Any governmental unit carrying Workmen's Compensation Insurance or accepting the provisions of the Workmen's Compensation Act of the State of Texas

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shall be entitled to all of the privileges and immunities granted by the Workmen's Compensation Act of the State of Texas to private persons and corporations. (emphasis added).

As of 1969, however, when this statute was enacted, it had long been clear that the state could confer no immunity from federal maritime remedies on "private persons and corporations." E.g., Pope & Talbot, Inc. v. Hawn, 346 U.S. 406, 74 S.Ct. 202, 98 L.Ed. 143 (1953). No private shipping company, after Pope & Talbot at the latest, could have rationally concluded that by taking out a state workers' compensation policy on its seamen, it could deprive them of their Jones Act remedies on the ground that state law made the compensation remedy exclusive. That this was the case was presumedly known, therefore, to the Texas Legislature when it enacted Section 19; for it is a maxim of general application, recognized by Texas courts, that:

"All statutes are presumed to be enacted by the legislature with full knowledge of the existing condition of the law and with reference to it. They are therefore to be construed in connection and in harmony with the existing law, and as a part of a general and uniform system of jurisprudence, and their meaning and effect is to be determined in connection, not only with the common law and the constitution, but also with reference to other statutes and the decisions of the courts." McBride v. Clayton, 166 S.W.2d 125, 128 (Tex.Sup.1942).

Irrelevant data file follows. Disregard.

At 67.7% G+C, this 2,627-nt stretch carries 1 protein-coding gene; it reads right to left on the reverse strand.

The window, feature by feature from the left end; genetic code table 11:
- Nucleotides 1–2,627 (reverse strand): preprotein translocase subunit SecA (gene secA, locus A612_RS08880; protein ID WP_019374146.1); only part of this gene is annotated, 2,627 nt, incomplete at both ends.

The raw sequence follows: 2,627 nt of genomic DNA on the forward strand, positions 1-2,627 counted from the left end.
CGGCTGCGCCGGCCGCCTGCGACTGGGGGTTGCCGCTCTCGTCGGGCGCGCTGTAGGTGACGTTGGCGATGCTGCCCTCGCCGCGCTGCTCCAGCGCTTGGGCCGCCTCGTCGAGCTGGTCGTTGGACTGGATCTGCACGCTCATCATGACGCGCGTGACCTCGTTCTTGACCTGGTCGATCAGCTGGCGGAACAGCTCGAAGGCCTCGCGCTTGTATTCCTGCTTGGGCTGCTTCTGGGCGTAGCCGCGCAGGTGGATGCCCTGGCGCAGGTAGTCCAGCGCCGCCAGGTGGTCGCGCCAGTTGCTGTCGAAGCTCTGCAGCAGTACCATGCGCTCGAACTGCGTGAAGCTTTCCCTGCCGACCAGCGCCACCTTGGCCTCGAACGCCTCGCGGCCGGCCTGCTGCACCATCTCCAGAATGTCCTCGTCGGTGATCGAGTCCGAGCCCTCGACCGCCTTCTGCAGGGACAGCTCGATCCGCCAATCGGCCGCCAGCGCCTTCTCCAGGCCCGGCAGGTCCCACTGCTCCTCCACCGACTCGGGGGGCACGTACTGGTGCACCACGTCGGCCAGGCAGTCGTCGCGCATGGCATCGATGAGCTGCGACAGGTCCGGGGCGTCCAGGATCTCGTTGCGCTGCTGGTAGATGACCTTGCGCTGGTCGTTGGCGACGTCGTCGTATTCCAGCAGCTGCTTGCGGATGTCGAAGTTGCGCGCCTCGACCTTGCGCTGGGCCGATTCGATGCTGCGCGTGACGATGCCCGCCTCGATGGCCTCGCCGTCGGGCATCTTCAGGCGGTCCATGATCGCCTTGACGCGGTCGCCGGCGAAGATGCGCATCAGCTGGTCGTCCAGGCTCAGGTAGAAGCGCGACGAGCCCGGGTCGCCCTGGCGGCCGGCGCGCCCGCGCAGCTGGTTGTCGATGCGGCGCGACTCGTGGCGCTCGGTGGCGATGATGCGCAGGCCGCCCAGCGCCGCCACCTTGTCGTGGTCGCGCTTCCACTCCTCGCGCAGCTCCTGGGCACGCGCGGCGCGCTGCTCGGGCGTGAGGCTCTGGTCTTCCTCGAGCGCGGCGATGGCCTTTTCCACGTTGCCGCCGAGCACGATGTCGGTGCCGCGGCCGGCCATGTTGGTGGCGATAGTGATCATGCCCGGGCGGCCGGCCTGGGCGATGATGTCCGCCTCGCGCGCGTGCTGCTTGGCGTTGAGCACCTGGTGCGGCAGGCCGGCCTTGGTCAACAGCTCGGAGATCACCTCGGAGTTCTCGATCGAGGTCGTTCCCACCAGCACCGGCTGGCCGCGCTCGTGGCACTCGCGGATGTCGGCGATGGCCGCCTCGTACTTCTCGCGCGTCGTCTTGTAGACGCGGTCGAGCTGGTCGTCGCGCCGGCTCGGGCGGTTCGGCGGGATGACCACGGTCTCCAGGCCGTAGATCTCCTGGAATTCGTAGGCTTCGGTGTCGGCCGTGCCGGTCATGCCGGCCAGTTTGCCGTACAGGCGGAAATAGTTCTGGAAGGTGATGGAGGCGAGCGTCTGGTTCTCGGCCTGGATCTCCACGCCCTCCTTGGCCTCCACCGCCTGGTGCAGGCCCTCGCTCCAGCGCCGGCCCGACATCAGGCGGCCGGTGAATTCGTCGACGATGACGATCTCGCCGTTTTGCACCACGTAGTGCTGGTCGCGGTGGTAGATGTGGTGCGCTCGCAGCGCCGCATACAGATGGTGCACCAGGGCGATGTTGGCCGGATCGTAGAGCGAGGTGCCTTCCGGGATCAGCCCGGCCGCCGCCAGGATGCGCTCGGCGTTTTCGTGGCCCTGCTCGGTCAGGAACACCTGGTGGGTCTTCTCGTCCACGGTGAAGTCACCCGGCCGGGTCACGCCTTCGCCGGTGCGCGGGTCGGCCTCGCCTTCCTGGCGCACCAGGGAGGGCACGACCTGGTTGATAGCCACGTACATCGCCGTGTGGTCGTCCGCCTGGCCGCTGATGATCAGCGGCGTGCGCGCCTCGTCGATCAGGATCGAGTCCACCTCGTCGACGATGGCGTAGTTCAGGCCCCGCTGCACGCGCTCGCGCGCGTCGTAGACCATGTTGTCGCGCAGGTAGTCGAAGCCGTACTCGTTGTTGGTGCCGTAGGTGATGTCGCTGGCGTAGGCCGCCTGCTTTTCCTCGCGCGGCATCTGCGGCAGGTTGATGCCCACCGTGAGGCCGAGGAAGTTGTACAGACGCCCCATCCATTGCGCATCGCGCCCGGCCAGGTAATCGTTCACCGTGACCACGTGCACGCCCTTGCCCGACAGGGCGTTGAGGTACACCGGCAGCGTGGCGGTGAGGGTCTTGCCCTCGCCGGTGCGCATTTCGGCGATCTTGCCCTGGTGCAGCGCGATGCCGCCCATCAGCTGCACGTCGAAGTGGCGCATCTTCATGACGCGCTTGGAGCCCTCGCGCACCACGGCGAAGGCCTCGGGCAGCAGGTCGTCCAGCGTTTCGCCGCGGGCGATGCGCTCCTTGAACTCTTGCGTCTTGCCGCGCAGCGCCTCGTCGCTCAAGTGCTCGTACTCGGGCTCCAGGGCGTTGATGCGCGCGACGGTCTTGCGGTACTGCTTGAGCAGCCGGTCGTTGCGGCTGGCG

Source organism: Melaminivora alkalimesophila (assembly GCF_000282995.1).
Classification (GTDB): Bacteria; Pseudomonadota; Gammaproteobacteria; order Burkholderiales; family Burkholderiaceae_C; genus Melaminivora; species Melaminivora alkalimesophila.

Since this is so, we must presume that in consenting to suit against state departments carrying workers' compensation to the same extent as "private persons and corporations" carrying such coverage could be sued, the Legislature intended the departments to be subject to federal maritime remedies. 4


JOHN R. BROWN, Circuit Judge, concurring:

I concur in the result reached by Judge Gee, but I think it imperative that we reach that result by way of federal, rather than state, law. I respectfully disagree with the two views of Judge Williams that: (i) the state can impose on its waiver of immunity the unconstitutional mandatory application of the State Workers' Compensation Act; and (ii) Parden has lost its vitality. With this Court now speaking as a discordant trio and the outright conflict (in result and reasoning) with our former colleagues in the Eleventh Circuit, 1 this case calls for authoritative review by the Supreme Court, despite our reversal and remand for a trial.

Page 1037

Initially, it must be recognized that two issues are at stake in the immunity defense raised by Texas. The first question is substantive: Does the Jones Act reach state defendants who are employers of seamen? Or, do states enjoy a substantive immunity that would protect them from suit in either federal or state court? In other words, does the Jones Act apply to a person classified as a seaman in the employment of a state or state agency? The second question is jurisdictional in the Eleventh Amendment sense: Assuming there is a substantive cause of action against a state, does the Eleventh Amendment bar prosecution of the suit in federal court? Or, on the other hand, has Congress, pursuant to its enumerated constitutional powers, abrogated this jurisdictional immunity in this particular statutory cause of action? I believe that the Supreme Court has squarely answered the substantive question in Petty v. Tennessee-Missouri Bridge Commission, 359 U.S. 275, 79 S.Ct. 785, 3 L.Ed.2d 804 (1959). The jurisdictional Eleventh Amendment question is answered in Parden v. Terminal Ry. of Alabama State Docks Dept., 377 U.S. 184, 84 S.Ct. 1207, 12 L.Ed.2d 233 (1964). The body of recent Supreme Court decisions does not overrule these clearly applicable precedents, either explicitly or implicitly.